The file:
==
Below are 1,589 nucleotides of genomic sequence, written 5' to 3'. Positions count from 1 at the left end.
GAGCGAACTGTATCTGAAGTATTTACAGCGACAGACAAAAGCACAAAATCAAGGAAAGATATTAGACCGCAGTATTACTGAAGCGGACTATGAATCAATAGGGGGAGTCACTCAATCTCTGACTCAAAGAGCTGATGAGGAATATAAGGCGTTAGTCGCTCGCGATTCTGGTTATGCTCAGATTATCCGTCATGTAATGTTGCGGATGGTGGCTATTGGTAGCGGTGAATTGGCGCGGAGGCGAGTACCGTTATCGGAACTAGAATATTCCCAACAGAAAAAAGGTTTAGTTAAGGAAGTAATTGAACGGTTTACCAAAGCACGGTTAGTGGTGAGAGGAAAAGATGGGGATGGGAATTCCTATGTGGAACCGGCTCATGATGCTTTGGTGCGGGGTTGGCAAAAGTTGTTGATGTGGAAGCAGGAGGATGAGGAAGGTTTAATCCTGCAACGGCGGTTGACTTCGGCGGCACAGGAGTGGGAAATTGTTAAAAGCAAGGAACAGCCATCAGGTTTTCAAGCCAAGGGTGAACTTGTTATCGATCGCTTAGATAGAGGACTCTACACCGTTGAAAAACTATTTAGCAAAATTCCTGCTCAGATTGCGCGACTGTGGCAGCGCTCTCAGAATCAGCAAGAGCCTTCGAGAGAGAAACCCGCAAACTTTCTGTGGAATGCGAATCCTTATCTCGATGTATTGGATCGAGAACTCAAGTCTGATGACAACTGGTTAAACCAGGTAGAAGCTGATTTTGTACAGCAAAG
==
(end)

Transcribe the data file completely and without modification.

Below are 1,589 nucleotides of genomic sequence, written 5' to 3'. Positions count from 1 at the left end.
GAGCGAACTGTATCTGAAGTATTTACAGCGACAGACAAAAGCACAAAATCAAGGAAAGATATTAGACCGCAGTATTACTGAAGCGGACTATGAATCAATAGGGGGAGTCACTCAATCTCTGACTCAAAGAGCTGATGAGGAATATAAGGCGTTAGTCGCTCGCGATTCTGGTTATGCTCAGATTATCCGTCATGTAATGTTGCGGATGGTGGCTATTGGTAGCGGTGAATTGGCGCGGAGGCGAGTACCGTTATCGGAACTAGAATATTCCCAACAGAAAAAAGGTTTAGTTAAGGAAGTAATTGAACGGTTTACCAAAGCACGGTTAGTGGTGAGAGGAAAAGATGGGGATGGGAATTCCTATGTGGAACCGGCTCATGATGCTTTGGTGCGGGGTTGGCAAAAGTTGTTGATGTGGAAGCAGGAGGATGAGGAAGGTTTAATCCTGCAACGGCGGTTGACTTCGGCGGCACAGGAGTGGGAAATTGTTAAAAGCAAGGAACAGCCATCAGGTTTTCAAGCCAAGGGTGAACTTGTTATCGATCGCTTAGATAGAGGACTCTACACCGTTGAAAAACTATTTAGCAAAATTCCTGCTCAGATTGCGCGACTGTGGCAGCGCTCTCAGAATCAGCAAGAGCCTTCGAGAGAGAAACCCGCAAACTTTCTGTGGAATGCGAATCCTTATCTCGATGTATTGGATCGAGAACTCAAGTCTGATGACAACTGGTTAAACCAGGTAGAAGCTGATTTTGTACAGCAAAG